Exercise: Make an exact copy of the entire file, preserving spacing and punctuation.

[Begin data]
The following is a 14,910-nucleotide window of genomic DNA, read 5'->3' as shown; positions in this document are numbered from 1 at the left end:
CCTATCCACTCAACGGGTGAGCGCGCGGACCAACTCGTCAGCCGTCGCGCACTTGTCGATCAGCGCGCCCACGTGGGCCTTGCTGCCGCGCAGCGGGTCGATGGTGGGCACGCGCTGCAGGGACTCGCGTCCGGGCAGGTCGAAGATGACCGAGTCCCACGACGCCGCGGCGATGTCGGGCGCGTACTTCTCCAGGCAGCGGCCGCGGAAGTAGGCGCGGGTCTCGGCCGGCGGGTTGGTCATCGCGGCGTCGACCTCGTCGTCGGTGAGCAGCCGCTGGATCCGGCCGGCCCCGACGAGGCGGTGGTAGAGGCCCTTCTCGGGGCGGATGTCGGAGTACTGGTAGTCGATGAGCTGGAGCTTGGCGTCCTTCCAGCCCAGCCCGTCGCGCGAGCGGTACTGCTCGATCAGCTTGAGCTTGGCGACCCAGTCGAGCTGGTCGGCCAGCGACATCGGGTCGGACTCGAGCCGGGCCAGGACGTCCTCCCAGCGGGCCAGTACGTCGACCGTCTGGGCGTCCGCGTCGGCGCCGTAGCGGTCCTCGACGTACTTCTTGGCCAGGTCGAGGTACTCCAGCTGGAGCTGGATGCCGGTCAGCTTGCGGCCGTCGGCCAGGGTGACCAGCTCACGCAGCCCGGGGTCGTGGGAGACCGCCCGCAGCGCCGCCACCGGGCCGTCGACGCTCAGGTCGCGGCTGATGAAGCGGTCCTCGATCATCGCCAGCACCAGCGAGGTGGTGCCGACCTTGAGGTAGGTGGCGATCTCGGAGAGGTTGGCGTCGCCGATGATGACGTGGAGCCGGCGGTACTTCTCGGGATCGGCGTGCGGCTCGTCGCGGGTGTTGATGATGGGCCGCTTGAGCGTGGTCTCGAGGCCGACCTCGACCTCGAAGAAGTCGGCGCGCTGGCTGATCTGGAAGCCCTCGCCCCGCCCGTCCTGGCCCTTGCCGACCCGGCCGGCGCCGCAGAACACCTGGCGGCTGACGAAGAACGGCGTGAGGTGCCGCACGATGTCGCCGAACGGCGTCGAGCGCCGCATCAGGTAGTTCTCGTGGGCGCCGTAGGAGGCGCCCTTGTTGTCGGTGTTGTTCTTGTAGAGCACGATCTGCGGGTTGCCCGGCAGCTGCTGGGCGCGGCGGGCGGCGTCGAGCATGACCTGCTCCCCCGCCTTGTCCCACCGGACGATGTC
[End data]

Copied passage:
The following is a 14,910-nucleotide window of genomic DNA, read 5'->3' as shown; positions in this document are numbered from 1 at the left end:
CCTATCCACTCAACGGGTGAGCGCGCGGACCAACTCGTCAGCCGTCGCGCACTTGTCGATCAGCGCGCCCACGTGGGCCTTGCTGCCGCGCAGCGGGTCGATGGTGGGCACGCGCTGCAGGGACTCGCGTCCGGGCAGGTCGAAGATGACCGAGTCCCACGACGCCGCGGCGATGTCGGGCGCGTACTTCTCCAGGCAGCGGCCGCGGAAGTAGGCGCGGGTCTCGGCCGGCGGGTTGGTCATCGCGGCGTCGACCTCGTCGTCGGTGAGCAGCCGCTGGATCCGGCCGGCCCCGACGAGGCGGTGGTAGAGGCCCTTCTCGGGGCGGATGTCGGAGTACTGGTAGTCGATGAGCTGGAGCTTGGCGTCCTTCCAGCCCAGCCCGTCGCGCGAGCGGTACTGCTCGATCAGCTTGAGCTTGGCGACCCAGTCGAGCTGGTCGGCCAGCGACATCGGGTCGGACTCGAGCCGGGCCAGGACGTCCTCCCAGCGGGCCAGTACGTCGACCGTCTGGGCGTCCGCGTCGGCGCCGTAGCGGTCCTCGACGTACTTCTTGGCCAGGTCGAGGTACTCCAGCTGGAGCTGGATGCCGGTCAGCTTGCGGCCGTCGGCCAGGGTGACCAGCTCACGCAGCCCGGGGTCGTGGGAGACCGCCCGCAGCGCCGCCACCGGGCCGTCGACGCTCAGGTCGCGGCTGATGAAGCGGTCCTCGATCATCGCCAGCACCAGCGAGGTGGTGCCGACCTTGAGGTAGGTGGCGATCTCGGAGAGGTTGGCGTCGCCGATGATGACGTGGAGCCGGCGGTACTTCTCGGGATCGGCGTGCGGCTCGTCGCGGGTGTTGATGATGGGCCGCTTGAGCGTGGTCTCGAGGCCGACCTCGACCTCGAAGAAGTCGGCGCGCTGGCTGATCTGGAAGCCCTCGCCCCGCCCGTCCTGGCCCTTGCCGACCCGGCCGGCGCCGCAGAACACCTGGCGGCTGACGAAGAACGGCGTGAGGTGCCGCACGATGTCGCCGAACGGCGTCGAGCGCCGCATCAGGTAGTTCTCGTGGGCGCCGTAGGAGGCGCCCTTGTTGTCGGTGTTGTTCTTGTAGAGCACGATCTGCGGGTTGCCCGGCAGCTGCTGGGCGCGGCGGGCGGCGTCGAGCATGACCTGCTCCCCCGCCTTGTCCCACCGGACGATGTC